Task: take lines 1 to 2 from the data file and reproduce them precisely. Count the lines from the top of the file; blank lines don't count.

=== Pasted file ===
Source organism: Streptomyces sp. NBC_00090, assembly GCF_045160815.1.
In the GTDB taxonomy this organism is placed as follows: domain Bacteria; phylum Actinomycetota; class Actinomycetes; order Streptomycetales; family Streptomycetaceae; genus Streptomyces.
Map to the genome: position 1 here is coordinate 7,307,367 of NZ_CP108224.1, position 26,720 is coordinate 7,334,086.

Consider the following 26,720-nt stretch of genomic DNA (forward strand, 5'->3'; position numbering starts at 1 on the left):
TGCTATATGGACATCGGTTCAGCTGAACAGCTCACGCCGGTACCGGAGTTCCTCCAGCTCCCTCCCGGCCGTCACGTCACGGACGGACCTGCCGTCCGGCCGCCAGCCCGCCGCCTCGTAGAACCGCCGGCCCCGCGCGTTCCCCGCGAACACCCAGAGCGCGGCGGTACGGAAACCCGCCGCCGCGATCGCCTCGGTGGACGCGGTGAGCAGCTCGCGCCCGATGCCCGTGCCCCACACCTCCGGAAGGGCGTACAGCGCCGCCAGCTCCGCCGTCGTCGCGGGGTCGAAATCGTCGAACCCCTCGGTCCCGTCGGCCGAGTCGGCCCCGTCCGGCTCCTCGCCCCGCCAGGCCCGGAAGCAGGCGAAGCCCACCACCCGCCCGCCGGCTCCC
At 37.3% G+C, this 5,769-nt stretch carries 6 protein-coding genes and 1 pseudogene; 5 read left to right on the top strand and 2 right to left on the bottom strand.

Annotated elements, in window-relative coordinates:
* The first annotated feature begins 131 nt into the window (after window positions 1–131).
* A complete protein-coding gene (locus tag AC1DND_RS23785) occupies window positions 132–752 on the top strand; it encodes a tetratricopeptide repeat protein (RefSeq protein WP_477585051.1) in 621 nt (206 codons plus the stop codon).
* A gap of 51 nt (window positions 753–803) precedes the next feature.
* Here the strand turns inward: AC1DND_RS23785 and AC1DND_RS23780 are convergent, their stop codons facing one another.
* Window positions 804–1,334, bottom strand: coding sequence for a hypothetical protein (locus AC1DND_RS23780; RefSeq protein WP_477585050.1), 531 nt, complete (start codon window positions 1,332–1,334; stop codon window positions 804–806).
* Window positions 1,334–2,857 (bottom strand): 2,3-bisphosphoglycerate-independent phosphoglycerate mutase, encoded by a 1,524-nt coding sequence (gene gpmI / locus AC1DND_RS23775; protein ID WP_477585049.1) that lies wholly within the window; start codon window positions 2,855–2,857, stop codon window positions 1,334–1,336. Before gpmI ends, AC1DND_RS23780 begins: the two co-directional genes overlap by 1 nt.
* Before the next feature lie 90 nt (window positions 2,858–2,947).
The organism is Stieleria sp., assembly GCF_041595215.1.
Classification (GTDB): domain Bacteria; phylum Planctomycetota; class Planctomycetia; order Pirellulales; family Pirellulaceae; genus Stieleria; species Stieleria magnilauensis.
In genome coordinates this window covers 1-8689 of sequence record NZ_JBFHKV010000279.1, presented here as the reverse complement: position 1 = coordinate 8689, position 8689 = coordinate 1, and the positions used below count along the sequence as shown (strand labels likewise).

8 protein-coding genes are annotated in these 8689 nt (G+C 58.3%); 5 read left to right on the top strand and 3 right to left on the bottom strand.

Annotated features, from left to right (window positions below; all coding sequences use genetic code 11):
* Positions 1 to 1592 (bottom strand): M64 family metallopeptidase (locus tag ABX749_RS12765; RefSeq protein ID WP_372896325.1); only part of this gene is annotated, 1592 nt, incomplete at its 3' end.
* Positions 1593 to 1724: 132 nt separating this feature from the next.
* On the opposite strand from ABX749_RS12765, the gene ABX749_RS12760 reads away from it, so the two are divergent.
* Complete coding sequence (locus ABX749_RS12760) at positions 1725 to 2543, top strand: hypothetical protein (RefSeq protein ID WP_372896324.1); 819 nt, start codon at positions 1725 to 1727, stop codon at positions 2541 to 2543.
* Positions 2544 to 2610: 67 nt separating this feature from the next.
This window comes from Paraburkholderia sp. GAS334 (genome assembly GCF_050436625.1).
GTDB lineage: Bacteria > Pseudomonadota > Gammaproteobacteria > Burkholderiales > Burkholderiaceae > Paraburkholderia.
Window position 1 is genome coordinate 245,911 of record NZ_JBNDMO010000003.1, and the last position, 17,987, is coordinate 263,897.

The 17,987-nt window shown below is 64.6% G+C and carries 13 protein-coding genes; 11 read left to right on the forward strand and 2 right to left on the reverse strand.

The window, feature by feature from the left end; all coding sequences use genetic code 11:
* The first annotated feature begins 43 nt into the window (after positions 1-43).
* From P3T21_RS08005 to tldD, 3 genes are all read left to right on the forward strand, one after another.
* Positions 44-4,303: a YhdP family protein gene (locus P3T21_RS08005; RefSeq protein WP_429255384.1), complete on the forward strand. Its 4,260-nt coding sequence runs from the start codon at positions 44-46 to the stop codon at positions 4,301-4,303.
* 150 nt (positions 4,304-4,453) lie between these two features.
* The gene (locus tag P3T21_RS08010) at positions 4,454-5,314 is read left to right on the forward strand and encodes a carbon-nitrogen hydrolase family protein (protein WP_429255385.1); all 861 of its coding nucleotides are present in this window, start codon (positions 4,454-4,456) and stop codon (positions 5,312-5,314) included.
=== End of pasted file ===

Source organism: Streptomyces sp. NBC_00090, assembly GCF_045160815.1.
In the GTDB taxonomy this organism is placed as follows: domain Bacteria; phylum Actinomycetota; class Actinomycetes; order Streptomycetales; family Streptomycetaceae; genus Streptomyces.